In July 2018, the Pennsylvania Supreme Court announced its decision to review a ruling by the Pennsylvania Court of Common Pleas regarding the statute of limitations in a case regarding the drug Risperdal. Essentially, the Supreme Court will have to decide whether the Court of Common Pleas was correct in dismissing the Plaintiffs’ case on summary judgment, ruling that the statute of limitations barred the plaintiffs from any recovery.
In 2015, Jonathan Saksek and Joshua Winter’s consolidated cases against Janssen Pharmaceuticals were dismissed by the Pennsylvania Court of Common Pleas. Both plaintiffs alleged that Janssen’s drug Risperdal caused them to develop female breast tissue, a condition known as gynecomastia. The Court of Common Pleas did not dismiss the case because there was no proof that Risperdal causes the condition, but because the statute of limitations had run its course. In Pennsylvania, there is a two-year statute of limitations on tort cases.
Judge New, the coordinating judge for Philadelphia’s mass tort program in the Court of Common Pleas, ruled that since Janssen had changed the drug’s label in 2006, both plaintiffs should have been aware at that time of the connection between Risperdal and gynecomastia and they then had two years to file their case. Because they didn’t file until 2014, their cases could not go forward.
Judge New also wrote in his ruling that if the change of the drug’s label wasn’t enough, articles, medical literature, and advertisements should have made the Plaintiffs aware in 2009, and thus their claims should have been filed no later than 2011.
The Superior Court ruled: “Their breasts were there, and had been there, for years. And then, in October 2006, the label on Risperdal changed, expressly linking usage of the drug to gynecomastia.” It went on to say “…by that date, reasonable minds would not differ in finding that appellants knew, or should have known…the cause of those injuries by this point.”
The lawyers for Saksek and Winter alleged that even though both Plaintiffs’ breast tissue growth started back in 1998 and 2002, both plaintiffs were going through puberty at the time, which made it very difficult to attribute the growth to Risperdal instead of just to typical weight gain during puberty.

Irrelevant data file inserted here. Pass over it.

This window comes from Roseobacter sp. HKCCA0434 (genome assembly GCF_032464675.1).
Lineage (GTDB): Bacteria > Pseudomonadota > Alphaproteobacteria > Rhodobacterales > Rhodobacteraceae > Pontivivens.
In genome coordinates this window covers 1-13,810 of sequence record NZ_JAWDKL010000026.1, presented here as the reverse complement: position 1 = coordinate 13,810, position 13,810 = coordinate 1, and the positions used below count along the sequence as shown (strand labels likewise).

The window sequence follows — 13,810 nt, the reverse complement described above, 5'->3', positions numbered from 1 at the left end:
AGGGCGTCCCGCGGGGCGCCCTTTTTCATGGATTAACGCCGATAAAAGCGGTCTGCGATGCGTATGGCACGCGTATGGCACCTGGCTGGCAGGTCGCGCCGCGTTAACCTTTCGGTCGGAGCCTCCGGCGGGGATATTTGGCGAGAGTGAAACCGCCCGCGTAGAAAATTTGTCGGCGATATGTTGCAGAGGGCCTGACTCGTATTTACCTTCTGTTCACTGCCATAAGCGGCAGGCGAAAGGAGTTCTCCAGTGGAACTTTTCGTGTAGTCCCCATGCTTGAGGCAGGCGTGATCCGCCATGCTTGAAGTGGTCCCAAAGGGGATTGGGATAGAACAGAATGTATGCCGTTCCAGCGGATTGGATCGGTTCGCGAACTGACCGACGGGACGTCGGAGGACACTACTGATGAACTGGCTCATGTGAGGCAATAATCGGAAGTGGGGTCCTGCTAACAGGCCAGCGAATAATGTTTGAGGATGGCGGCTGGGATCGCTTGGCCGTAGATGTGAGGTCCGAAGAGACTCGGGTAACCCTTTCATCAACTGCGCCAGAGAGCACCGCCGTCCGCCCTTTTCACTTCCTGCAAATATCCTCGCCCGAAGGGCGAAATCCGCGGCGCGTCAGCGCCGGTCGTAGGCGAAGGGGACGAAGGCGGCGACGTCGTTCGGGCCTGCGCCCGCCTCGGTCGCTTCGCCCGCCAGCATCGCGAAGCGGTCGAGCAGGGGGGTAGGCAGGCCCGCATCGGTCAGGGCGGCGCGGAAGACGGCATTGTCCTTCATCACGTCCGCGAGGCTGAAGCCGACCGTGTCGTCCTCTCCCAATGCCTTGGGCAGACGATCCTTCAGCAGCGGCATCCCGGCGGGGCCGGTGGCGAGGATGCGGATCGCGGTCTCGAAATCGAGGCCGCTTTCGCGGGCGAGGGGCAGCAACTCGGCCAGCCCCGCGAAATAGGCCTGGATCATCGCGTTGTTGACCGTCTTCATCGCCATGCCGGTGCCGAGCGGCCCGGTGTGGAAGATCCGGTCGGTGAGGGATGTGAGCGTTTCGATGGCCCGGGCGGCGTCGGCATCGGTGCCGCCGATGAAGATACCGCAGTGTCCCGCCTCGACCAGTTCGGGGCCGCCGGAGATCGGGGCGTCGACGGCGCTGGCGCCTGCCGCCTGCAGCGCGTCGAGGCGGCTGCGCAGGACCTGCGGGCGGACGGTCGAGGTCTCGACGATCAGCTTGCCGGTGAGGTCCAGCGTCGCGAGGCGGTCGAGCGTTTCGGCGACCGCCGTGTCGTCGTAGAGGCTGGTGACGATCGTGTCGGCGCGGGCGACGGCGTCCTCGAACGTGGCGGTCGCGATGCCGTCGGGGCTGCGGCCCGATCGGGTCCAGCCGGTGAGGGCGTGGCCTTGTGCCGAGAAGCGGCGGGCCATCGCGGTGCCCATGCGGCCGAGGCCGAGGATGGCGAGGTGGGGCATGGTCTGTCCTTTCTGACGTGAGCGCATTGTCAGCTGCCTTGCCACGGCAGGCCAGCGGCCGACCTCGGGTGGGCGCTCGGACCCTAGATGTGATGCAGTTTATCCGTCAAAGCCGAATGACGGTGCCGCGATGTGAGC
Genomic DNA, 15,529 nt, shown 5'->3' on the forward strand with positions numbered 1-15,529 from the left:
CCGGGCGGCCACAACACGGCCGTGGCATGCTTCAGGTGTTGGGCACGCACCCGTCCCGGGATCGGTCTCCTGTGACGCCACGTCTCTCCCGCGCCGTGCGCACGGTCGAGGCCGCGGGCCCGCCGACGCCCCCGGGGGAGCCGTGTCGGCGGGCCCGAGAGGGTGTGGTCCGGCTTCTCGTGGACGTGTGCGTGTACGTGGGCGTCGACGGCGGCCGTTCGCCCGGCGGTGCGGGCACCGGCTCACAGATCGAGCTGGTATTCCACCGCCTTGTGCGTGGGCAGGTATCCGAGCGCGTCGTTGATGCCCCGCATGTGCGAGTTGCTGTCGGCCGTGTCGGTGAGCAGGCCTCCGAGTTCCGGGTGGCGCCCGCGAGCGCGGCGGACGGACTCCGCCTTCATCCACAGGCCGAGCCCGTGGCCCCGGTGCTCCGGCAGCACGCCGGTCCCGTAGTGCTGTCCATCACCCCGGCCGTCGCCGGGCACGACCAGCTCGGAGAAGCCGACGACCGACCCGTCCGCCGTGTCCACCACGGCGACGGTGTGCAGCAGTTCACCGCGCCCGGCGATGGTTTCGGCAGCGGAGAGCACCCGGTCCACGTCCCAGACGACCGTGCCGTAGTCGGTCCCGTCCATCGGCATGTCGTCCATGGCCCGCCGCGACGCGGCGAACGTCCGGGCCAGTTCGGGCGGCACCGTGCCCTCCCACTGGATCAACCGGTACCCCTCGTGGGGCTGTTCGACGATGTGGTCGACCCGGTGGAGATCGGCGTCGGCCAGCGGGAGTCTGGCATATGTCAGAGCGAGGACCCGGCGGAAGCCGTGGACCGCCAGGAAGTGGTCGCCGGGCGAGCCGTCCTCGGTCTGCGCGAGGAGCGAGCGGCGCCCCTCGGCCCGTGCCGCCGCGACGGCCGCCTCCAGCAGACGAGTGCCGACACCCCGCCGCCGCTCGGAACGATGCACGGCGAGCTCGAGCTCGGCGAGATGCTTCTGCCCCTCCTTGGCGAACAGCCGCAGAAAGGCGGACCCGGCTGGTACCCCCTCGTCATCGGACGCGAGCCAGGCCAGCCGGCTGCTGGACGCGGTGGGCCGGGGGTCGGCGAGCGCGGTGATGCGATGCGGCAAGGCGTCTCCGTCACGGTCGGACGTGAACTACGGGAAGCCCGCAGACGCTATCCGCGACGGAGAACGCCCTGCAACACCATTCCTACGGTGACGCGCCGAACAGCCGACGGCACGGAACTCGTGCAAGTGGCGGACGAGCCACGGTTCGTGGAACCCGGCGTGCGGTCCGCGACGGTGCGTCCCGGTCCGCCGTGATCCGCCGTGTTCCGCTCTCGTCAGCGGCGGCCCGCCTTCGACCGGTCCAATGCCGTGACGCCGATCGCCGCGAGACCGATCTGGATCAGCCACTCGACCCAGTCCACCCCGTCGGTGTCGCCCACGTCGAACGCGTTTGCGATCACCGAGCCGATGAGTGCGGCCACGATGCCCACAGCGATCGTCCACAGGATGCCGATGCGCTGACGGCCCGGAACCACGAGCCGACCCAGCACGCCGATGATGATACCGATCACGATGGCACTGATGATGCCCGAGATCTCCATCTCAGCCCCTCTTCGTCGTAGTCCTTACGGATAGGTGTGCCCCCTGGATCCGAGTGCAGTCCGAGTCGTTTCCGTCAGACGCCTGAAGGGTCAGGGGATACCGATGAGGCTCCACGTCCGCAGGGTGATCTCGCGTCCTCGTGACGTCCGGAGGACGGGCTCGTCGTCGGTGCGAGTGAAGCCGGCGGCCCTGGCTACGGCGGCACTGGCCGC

Even though the Superior Court affirmed Judge New’s ruling, Saksek and Winter appealed to the Supreme Court. In July, the Supreme Court agreed to review the case, and Thomas Kline and Chip Becker, the attorneys for the Plaintiffs, filed their first brief to the Supreme Court last week. Kline and Becker are asking the Supreme Court to toll the statute of limitations.
Plaintiffs want the Supreme Court to rule that the statute of limitations can be delayed in this case because the Plaintiffs were not aware that the drug caused their condition until much later than asserted in the Court of Common Pleas’ ruling.
Plaintiffs argue that even though it has been more than two years since they developed symptoms, they should be able to file their lawsuit after that period since they lacked the knowledge necessary in 2009 or 2011 to file their case within the time limit required by the statute of limitations.
The Supreme Court’s decision will not only affect Jonathan Saksek and Joshua Winter’s case, but the nearly 3,000 other cases pending against Janssen Pharmaceuticals alleging Risperdal caused their gynecomastia.